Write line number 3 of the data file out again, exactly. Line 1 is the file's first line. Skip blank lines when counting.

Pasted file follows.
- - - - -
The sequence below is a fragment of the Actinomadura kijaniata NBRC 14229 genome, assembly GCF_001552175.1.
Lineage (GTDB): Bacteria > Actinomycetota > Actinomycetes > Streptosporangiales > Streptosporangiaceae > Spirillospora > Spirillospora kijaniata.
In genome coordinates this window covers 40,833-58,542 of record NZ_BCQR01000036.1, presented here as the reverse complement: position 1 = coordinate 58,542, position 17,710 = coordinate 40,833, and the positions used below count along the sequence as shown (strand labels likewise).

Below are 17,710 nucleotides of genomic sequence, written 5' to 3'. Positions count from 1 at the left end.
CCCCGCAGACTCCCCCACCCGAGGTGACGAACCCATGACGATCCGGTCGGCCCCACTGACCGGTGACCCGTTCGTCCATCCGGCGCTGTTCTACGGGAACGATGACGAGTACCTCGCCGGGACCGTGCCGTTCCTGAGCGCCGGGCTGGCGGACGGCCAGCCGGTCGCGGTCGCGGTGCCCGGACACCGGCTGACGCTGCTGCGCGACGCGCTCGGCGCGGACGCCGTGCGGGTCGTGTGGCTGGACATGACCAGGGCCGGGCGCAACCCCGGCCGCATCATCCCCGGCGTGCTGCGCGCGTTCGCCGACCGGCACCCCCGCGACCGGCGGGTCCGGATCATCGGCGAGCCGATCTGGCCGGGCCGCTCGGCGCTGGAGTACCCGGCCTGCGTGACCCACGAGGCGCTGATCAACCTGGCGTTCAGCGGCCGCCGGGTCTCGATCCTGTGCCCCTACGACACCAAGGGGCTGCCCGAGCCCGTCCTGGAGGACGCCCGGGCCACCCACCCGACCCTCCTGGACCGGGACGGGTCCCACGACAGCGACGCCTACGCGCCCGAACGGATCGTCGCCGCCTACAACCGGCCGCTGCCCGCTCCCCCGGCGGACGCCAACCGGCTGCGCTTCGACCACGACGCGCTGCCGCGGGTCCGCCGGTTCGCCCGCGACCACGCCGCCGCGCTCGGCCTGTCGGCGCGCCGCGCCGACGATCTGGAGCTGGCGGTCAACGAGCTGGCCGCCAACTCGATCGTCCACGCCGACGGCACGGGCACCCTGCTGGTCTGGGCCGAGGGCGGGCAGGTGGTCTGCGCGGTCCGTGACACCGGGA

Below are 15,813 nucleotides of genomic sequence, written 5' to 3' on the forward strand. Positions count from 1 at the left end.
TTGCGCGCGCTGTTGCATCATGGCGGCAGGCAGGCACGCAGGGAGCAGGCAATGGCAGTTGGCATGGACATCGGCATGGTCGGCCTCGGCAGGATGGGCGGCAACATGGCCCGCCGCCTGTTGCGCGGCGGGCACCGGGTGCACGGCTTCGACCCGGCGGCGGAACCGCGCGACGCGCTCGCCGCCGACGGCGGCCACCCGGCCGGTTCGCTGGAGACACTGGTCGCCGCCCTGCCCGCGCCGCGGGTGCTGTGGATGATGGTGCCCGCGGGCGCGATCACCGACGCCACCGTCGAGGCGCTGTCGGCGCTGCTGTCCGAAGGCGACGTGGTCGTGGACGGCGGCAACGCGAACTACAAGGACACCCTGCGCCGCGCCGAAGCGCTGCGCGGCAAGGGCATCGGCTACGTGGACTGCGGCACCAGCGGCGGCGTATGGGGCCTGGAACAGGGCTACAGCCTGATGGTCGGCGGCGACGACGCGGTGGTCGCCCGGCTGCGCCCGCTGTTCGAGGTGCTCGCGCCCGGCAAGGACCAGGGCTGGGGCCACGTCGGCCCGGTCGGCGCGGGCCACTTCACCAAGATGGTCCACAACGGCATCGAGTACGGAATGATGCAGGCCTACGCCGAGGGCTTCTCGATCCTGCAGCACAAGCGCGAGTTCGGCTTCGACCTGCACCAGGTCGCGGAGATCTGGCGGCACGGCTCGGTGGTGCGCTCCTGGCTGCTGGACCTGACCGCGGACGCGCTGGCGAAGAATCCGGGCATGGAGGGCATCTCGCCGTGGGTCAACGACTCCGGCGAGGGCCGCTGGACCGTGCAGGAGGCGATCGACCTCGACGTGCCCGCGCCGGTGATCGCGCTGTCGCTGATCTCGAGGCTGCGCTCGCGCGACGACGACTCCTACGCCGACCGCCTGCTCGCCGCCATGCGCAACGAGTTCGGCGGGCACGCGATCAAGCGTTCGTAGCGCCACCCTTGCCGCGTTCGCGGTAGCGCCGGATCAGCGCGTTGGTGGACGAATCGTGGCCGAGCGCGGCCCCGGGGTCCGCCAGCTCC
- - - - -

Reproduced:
In genome coordinates this window covers 40,833-58,542 of record NZ_BCQR01000036.1, presented here as the reverse complement: position 1 = coordinate 58,542, position 17,710 = coordinate 40,833, and the positions used below count along the sequence as shown (strand labels likewise).